A: It is a challenge to be an artist, educator, and arts administrator, and to maintain a healthy balance between all three. Unfortunately, maintaining an art practice is often what suffers the most. Currently, I teach full-time as an art teacher in a middle school, which is a very demanding job often leaving me tired and low on energy.
I find myself catching up on NPS administration work on the weekends, where I can at least wake up early with a fresh start and get to work. Or I'll take a short nap after teaching, bring my laptop to a local cafe or pub and catch up where I can at least feel like I'm getting out and seeing other people.
At the end of the day though, it is my strong belief in the shop and our mission that drive me to find the energy to just get done what needs to get done in order to keep the ship alive. I think that is really what drives all start-up, passion project initiatives like NPS; it’s that deep belief in the project that keeps us going at it every day.
Q: I see tons of photos of Print Club online- do you have a favorite story about something that happened or happens at Print Club?
A: One of my favorite things about the print club is that we usually have at least one person printing for the very first time, and I love seeing their excitement when they make their first print. We document this happening by taking their picture as they hold up their print, and then share it on our Instagram with the hashtag #firstprintever.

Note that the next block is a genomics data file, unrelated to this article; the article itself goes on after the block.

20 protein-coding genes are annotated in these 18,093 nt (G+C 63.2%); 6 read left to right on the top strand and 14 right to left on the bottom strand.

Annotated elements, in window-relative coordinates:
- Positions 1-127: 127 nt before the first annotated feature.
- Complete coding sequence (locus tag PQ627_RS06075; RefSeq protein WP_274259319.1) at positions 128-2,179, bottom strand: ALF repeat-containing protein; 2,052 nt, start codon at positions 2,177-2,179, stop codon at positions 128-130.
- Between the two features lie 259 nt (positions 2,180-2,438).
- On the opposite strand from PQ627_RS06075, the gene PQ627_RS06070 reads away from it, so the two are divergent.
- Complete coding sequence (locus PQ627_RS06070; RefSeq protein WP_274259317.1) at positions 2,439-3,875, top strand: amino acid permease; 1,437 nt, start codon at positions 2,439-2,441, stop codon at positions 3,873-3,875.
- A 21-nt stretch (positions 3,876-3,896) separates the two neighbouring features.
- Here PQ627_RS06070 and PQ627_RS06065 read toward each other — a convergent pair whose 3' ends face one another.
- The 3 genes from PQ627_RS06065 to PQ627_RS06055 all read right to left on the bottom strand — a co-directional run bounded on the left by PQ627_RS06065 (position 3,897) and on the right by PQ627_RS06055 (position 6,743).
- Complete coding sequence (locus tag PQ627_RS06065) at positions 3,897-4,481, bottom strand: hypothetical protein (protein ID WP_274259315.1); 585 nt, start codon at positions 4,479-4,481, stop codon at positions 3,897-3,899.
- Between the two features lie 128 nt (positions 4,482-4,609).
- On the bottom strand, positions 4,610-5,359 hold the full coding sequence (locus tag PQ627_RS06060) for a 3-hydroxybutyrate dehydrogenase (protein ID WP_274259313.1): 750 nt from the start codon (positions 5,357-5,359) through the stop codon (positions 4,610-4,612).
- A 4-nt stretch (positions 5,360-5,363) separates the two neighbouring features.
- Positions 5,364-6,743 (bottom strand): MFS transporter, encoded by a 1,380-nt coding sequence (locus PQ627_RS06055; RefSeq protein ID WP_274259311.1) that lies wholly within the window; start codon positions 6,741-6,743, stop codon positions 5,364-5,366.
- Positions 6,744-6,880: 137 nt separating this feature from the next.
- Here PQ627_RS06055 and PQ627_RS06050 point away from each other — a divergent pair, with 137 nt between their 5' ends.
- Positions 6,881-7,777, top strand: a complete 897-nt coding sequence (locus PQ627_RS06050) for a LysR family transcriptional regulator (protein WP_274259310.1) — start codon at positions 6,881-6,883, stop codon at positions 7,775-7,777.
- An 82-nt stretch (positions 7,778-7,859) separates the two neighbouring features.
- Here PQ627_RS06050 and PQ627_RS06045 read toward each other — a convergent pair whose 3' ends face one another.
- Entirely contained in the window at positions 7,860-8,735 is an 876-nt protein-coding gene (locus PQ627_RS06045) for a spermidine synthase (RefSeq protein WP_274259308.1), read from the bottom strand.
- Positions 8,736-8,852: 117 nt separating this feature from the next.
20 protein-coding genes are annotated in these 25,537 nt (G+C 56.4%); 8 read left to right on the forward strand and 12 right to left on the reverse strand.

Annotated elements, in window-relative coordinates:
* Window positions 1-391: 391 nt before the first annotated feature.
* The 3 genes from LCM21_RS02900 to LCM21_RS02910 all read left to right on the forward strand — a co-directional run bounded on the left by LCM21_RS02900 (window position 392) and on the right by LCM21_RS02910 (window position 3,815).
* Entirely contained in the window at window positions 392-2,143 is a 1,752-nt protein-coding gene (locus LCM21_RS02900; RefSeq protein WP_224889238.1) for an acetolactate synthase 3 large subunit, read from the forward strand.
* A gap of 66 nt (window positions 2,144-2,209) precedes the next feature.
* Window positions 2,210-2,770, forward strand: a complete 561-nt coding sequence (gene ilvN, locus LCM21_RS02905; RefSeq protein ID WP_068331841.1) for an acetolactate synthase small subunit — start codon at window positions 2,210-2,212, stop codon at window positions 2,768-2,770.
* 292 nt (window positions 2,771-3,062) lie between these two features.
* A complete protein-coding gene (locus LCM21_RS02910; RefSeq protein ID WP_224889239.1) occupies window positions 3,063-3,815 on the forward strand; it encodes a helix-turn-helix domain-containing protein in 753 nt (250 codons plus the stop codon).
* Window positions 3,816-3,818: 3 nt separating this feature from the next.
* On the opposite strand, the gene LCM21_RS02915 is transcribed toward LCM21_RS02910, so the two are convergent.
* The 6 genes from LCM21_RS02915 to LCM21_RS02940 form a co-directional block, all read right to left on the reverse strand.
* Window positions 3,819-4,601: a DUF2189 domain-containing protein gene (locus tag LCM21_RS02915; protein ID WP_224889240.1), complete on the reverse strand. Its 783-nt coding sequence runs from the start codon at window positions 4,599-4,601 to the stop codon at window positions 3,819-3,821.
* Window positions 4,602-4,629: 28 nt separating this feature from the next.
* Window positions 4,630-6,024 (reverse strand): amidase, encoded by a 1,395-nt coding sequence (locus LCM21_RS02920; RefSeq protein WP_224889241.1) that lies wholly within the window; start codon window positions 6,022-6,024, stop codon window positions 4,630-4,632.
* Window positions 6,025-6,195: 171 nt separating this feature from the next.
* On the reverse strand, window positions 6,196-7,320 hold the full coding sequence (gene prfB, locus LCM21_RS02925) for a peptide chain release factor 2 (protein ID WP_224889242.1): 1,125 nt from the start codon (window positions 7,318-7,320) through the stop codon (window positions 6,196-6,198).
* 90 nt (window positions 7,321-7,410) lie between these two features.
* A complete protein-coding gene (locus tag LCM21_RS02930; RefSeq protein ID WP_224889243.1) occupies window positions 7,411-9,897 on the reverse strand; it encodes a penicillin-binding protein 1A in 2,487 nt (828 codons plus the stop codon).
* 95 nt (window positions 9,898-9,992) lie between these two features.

Q: What has been the most challenging thing that you've been through
with NPS so far?
A: One of the most challenging things was the transition from my studio to our current space, and keeping the hope alive that it was even possible. We were forced to leave my studio suddenly because of a fire in the space below us, and it was a serious struggle to find a new space that we could afford in downtown Newark.
It took about 6 months until we finally saw the space we ended up taking. It was a vacant office space, with an ugly green carpet, drop ceiling, and walls everywhere dividing up the 900 square feet into tiny offices.
At first, I had to really persuade my team that this space was even possible as a workshop space, but it was the only space we could afford, so we finally took it. And then the real work began! We gutted the space, tore down walls, ripped up carpet, sanded floors, took out the drop ceiling, installed new lights, and then moved really heavy equipment.
All of this work we did ourselves and with the help of very generous people who believed in our dream. For anyone familiar with printmaking equipment, it is super heavy, and we were able to source most of our equipment, including our etching press, letterpress, washout booth, drying racks, and Hollander beater as donations.
The catch to these donations was that we would have to move it and get it out of people's studios, basements, storage, etc. ourselves, often twice, first in storage, and then to our space once it was secured. That first year was a serious test of our determination to our dream, and persistence to make it happen, somehow, someway.
Q: What does the future hold for NPS?
A: The future is looking bright for NPS! Although we’re not ready to announce any specifics, we can say that a move is looking promising for a new and better home, which will give us more space for our growing community of printers.
Evonne M. Davis and Emma Wilcox are working artists and cofounders of a Newark alternative arts nonprofit. Begun in 2003, Gallery Aferro offers exhibitions featuring local, national, and international artists, a wide range of public events, a year-round studio residency program, educational offerings, group tours, a publication line, a gift shop, and public art initiatives.